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Surviving the Death Road in Bolivia

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My eyes linger over the majestic mountains towering over me for maybe a second, before my focus is brought back to the narrow dirt road that is speeding before me, and to the depths that are waiting on my left side should I miss a turn. My hands squeeze the breaks of my bike as I approach a turn, the fear battling against my courage, how fast can I go and still stay in the road.

Mind you, the stakes on that battle are quite high, going over the side would in most cases mean certain death. With probably at least ten seconds of airtime, enough to think about what went wrong.

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So yes, this is the Yungas road, or as it is more commonly know, the Death Road of Bolivia. Originally build by Paraguayan prisoners of war in the 1930s, the road was infamously named the most dangerous road in the world because of the estimated 200-300 deaths per year on a 60 km strip of road. And like I mentioned before, certain death looms on the left side should you go over the side. However it should also be mentioned for fairness sake, that it is not nowhere near as dangerous as it used to be.

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Originally, it earned the name from the high number of fatalities, which came from mostly buses and cars going over the side into certain doom. Later as people started riding down the road with bikes, the big risk was indeed the other traffic on the road, which is in many places barely the width of a van.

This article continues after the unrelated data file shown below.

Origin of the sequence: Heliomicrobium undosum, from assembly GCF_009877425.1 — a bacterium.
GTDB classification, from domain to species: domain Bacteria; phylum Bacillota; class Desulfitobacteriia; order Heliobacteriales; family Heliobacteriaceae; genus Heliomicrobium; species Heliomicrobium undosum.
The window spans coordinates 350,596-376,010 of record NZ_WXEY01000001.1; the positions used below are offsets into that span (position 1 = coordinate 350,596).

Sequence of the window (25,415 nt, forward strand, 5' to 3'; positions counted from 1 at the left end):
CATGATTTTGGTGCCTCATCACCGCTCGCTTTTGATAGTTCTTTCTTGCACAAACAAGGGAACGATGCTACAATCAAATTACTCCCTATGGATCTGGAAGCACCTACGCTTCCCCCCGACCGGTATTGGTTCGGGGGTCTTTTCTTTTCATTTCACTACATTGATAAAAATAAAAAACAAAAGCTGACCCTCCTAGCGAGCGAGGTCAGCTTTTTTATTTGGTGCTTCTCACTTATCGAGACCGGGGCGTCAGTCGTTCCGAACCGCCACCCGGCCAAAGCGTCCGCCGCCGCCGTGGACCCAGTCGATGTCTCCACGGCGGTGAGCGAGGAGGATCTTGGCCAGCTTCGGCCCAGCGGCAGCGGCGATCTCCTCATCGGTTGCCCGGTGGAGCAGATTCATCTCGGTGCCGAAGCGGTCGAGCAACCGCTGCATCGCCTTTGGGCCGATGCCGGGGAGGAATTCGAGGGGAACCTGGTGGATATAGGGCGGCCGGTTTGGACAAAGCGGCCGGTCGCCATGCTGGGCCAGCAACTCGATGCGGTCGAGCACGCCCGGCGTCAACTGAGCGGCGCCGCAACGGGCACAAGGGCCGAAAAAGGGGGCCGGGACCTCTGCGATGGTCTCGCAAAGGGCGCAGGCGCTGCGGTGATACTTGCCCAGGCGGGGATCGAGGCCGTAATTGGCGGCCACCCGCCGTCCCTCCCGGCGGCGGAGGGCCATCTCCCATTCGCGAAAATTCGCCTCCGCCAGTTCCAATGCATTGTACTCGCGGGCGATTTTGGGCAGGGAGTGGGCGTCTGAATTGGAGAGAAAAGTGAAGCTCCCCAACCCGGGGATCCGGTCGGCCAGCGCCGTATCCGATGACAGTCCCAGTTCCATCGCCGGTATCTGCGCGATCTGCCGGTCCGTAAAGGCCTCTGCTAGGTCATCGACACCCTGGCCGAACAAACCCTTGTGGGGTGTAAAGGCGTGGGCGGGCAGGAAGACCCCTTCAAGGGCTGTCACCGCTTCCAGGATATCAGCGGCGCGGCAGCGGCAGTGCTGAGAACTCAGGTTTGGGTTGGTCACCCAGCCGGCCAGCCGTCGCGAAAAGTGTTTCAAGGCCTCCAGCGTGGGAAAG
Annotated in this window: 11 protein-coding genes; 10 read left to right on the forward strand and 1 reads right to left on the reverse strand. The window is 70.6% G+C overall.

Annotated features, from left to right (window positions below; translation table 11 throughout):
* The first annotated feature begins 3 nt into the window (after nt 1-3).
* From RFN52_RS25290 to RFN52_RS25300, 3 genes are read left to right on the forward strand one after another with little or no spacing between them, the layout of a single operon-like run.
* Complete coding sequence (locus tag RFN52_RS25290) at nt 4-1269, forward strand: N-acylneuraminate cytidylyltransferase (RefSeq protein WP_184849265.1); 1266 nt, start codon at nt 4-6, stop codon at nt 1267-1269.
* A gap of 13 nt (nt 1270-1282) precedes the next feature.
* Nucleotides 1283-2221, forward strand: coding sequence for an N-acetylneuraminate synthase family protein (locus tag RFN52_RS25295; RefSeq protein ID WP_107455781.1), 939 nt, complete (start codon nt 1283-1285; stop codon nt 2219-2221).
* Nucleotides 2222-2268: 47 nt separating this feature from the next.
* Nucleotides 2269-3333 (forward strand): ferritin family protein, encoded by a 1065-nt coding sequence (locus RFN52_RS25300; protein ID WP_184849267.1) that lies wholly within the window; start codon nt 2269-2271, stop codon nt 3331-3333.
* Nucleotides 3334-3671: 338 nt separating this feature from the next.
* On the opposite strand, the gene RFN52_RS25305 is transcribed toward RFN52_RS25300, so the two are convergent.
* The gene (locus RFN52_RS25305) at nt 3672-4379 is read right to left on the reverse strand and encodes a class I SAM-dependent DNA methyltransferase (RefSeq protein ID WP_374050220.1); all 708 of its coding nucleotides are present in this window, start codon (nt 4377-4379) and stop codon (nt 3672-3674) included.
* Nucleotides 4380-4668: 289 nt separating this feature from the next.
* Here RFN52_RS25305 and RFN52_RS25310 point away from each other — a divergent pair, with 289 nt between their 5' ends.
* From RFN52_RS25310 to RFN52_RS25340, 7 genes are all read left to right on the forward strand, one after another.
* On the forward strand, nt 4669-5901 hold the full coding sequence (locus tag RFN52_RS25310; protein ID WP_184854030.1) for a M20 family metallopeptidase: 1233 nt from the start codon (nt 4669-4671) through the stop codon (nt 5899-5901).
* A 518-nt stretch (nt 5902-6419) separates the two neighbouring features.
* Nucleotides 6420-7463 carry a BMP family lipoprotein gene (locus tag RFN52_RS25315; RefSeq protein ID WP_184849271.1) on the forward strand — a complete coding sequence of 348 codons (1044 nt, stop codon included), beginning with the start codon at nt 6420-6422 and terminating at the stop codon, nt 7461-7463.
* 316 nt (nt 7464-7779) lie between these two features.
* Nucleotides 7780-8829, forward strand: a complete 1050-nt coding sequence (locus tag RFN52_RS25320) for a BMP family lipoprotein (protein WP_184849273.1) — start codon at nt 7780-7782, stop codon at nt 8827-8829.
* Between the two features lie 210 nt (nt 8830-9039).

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Now however there is a new road between La Paz and Coroico since 2006, which is used by cars and buses, the old road being left just for bikes and the support vans. This doesn’t make it safe in the sense that, say, the UK nanny state would require it to be for example. There are no safety barriers, if you go over the cliff, you will die. There has been some 18 casualties from bikers since 1998, and of course lots of others injuries from falling down (but then again, that is a risk in any mountain biking). When you sign the consent form, it clearly states that death is a possibility.

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But the ride itself is awesome. It starts from 4700 meters above sea level, finishing at 1300 meters. It’s a 63 km downhill ride like no other. The first 10 km is down the new asphalt road, speeding down and taking over trucks which seem ridicilously slow. After which you get back into the van for maybe another 10 km, before you reach the actual old road. And here is where the fun begins.

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It is mostly a single lane dirt road, sometimes the road just being rocks. Yes you do want a good bike with dual suspension and disc breaks. Don’t skimp on that, well, unless you are a professional mountain biker like Jamie in our group. Thew views are just great, but usually your focus is on the road, trying to figure out the best route through the rocks, while trying to judge your speed before the impeding corner.

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Prices vary quite a lot depending on the company, if you go with Gravity (which is the original company that started the whole graze), you will pay a lot more than using some of the other companies. I went with a new company called Mayhem, and they knew what they were doing. And we had fun on way back to La Paz in the van, when we got absolutely wasted on Cuba Libre with the tour guides.

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Awesome views, awesome ride.

P.S: Thanks for Mayhem for the photos of us riding, and the videos. Check out the video above for some views

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